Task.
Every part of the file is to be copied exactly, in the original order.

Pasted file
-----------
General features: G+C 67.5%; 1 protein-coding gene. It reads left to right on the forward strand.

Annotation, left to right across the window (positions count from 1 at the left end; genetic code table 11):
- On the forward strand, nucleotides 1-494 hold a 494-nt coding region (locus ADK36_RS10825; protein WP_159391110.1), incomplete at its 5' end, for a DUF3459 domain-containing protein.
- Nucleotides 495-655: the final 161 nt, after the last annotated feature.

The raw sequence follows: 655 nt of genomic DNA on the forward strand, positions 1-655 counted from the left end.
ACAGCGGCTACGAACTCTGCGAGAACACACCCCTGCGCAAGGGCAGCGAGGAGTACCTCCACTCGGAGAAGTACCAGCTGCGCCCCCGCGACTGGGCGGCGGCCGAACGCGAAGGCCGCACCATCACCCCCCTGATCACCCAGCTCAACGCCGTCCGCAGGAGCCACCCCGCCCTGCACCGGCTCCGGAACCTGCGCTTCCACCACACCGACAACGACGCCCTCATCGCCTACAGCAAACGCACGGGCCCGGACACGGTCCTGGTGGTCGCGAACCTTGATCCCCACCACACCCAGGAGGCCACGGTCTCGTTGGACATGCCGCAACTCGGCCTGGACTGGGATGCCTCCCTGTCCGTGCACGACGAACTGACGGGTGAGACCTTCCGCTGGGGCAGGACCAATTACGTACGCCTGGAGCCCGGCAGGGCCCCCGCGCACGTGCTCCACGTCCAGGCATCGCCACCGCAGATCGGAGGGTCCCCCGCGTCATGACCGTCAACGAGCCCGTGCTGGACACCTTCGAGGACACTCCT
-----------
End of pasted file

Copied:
General features: G+C 67.5%; 1 protein-coding gene. It reads left to right on the forward strand.

Annotation, left to right across the window (positions count from 1 at the left end; genetic code table 11):
- On the forward strand, nucleotides 1-494 hold a 494-nt coding region (locus ADK36_RS10825; protein WP_159391110.1), incomplete at its 5' end, for a DUF3459 domain-containing protein.
- Nucleotides 495-655: the final 161 nt, after the last annotated feature.

The raw sequence follows: 655 nt of genomic DNA on the forward strand, positions 1-655 counted from the left end.
ACAGCGGCTACGAACTCTGCGAGAACACACCCCTGCGCAAGGGCAGCGAGGAGTACCTCCACTCGGAGAAGTACCAGCTGCGCCCCCGCGACTGGGCGGCGGCCGAACGCGAAGGCCGCACCATCACCCCCCTGATCACCCAGCTCAACGCCGTCCGCAGGAGCCACCCCGCCCTGCACCGGCTCCGGAACCTGCGCTTCCACCACACCGACAACGACGCCCTCATCGCCTACAGCAAACGCACGGGCCCGGACACGGTCCTGGTGGTCGCGAACCTTGATCCCCACCACACCCAGGAGGCCACGGTCTCGTTGGACATGCCGCAACTCGGCCTGGACTGGGATGCCTCCCTGTCCGTGCACGACGAACTGACGGGTGAGACCTTCCGCTGGGGCAGGACCAATTACGTACGCCTGGAGCCCGGCAGGGCCCCCGCGCACGTGCTCCACGTCCAGGCATCGCCACCGCAGATCGGAGGGTCCCCCGCGTCATGACCGTCAACGAGCCCGTGCTGGACACCTTCGAGGACACTCCT